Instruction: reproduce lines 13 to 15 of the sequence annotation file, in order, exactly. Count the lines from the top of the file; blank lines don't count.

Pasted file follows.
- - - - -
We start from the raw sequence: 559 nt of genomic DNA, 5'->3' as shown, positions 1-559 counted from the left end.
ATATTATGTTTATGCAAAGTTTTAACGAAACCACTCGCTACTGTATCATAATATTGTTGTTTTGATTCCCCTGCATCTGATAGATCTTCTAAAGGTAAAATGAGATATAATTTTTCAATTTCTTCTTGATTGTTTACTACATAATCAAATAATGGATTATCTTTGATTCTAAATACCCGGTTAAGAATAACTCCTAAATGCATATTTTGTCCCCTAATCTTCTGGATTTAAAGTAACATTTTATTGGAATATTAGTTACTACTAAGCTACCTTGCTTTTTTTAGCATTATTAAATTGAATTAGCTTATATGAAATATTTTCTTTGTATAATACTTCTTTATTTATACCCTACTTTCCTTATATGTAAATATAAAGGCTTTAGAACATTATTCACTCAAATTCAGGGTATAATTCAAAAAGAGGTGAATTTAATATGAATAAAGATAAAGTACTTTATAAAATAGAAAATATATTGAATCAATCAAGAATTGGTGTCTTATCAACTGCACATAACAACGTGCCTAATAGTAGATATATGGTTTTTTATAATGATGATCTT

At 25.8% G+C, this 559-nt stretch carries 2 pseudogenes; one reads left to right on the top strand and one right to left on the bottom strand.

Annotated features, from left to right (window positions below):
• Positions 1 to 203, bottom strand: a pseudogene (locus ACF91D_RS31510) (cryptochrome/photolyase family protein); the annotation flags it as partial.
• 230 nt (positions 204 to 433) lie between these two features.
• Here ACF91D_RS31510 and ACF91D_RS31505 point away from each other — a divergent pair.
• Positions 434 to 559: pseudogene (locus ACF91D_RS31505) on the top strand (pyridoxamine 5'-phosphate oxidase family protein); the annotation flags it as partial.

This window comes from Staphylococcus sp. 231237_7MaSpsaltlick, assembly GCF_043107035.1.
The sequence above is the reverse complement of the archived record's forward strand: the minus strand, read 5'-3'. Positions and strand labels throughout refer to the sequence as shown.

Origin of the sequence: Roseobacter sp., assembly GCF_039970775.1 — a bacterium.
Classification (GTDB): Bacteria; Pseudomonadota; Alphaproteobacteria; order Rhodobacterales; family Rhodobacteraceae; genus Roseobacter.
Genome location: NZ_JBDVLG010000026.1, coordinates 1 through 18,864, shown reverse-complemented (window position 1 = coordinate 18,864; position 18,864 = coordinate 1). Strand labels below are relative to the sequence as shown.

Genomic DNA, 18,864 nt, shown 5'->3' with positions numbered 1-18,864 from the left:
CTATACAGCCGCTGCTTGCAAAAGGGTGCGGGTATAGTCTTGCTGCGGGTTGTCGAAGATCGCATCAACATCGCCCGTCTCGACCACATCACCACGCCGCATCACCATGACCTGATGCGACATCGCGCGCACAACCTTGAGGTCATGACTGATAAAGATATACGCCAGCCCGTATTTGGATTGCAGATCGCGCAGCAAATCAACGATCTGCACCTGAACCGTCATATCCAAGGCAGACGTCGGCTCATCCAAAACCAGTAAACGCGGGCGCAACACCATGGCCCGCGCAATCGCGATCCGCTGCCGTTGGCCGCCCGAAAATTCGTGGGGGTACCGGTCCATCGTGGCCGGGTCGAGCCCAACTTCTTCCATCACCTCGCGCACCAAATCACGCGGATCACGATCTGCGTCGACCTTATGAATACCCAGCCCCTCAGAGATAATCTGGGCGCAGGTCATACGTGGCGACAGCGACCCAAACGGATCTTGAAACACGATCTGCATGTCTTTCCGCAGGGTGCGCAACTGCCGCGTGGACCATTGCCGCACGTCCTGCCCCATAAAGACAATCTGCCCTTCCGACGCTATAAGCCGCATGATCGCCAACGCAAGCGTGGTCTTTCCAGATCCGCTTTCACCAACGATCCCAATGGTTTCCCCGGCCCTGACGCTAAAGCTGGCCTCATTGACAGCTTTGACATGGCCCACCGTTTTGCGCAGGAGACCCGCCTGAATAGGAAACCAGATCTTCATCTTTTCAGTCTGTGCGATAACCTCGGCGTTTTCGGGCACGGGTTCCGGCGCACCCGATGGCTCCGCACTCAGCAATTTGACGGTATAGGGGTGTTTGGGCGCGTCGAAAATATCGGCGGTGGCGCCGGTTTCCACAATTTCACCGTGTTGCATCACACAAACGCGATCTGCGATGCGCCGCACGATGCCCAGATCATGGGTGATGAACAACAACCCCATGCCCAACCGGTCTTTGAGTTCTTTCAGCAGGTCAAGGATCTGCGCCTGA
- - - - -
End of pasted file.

Genome location: NZ_JBDVLG010000026.1, coordinates 1 through 18,864, shown reverse-complemented (window position 1 = coordinate 18,864; position 18,864 = coordinate 1). Strand labels below are relative to the sequence as shown.

Genomic DNA, 18,864 nt, shown 5'->3' with positions numbered 1-18,864 from the left:
CTATACAGCCGCTGCTTGCAAAAGGGTGCGGGTATAGTCTTGCTGCGGGTTGTCGAAGATCGCATCAACATCGCCCGTCTCGACCACATCACCACGCCGCATCACCATGACCTGATGCGACATCGCGCGCACAACCTTGAGGTCATGACTGATAAAGATATACGCCAGCCCGTATTTGGATTGCAGATCGCGCAGCAAATCAACGATCTGCACCTGAACCGTCATATCCAAGGCAGACGTCGGCTCATCCAAAACCAGTAAACGCGGGCGCAACACCATGGCCCGCGCAATCGCGATCCGCTGCCGTTGGCCGCCCGAAAATTCGTGGGGGTACCGGTCCATCGTGGCCGGGTCGAGCCCAACTTCTTCCATCACCTCGCGCACCAAATCACGCGGATCACGATCTGCGTCGACCTTATGAATACCCAGCCCCTCAGAGATAATCTGGGCGCAGGTCATACGTGGCGACAGCGACCCAAACGGATCTTGAAACACGATCTGCATGTCTTTCCGCAGGGTGCGCAACTGCCGCGTGGACCATTGCCGCACGTCCTGCCCCATAAAGACAATCTGCCCTTCCGACGCTATAAGCCGCATGATCGCCAACGCAAGCGTGGTCTTTCCAGATCCGCTTTCACCAACGATCCCAATGGTTTCCCCGGCCCTGACGCTAAAGCTGGCCTCATTGACAGCTTTGACATGGCCCACCGTTTTGCGCAGGAGACCCGCCTGAATAGGAAACCAGATCTTCATCTTTTCAGTCTGTGCGATAACCTCGGCGTTTTCGGGCACGGGTTCCGGCGCACCCGATGGCTCCGCACTCAGCAATTTGACGGTATAGGGGTGTTTGGGCGCGTCGAAAATATCGGCGGTGGCGCCGGTTTCCACAATTTCACCGTGTTGCATCACACAAACGCGATCTGCGATGCGCCGCACGATGCCCAGATCATGGGTGATGAACAACAACCCCATGCCCAACCGGTCTTTGAGTTCTTTCAGCAGGTCAAGGATCTGCGCCTGA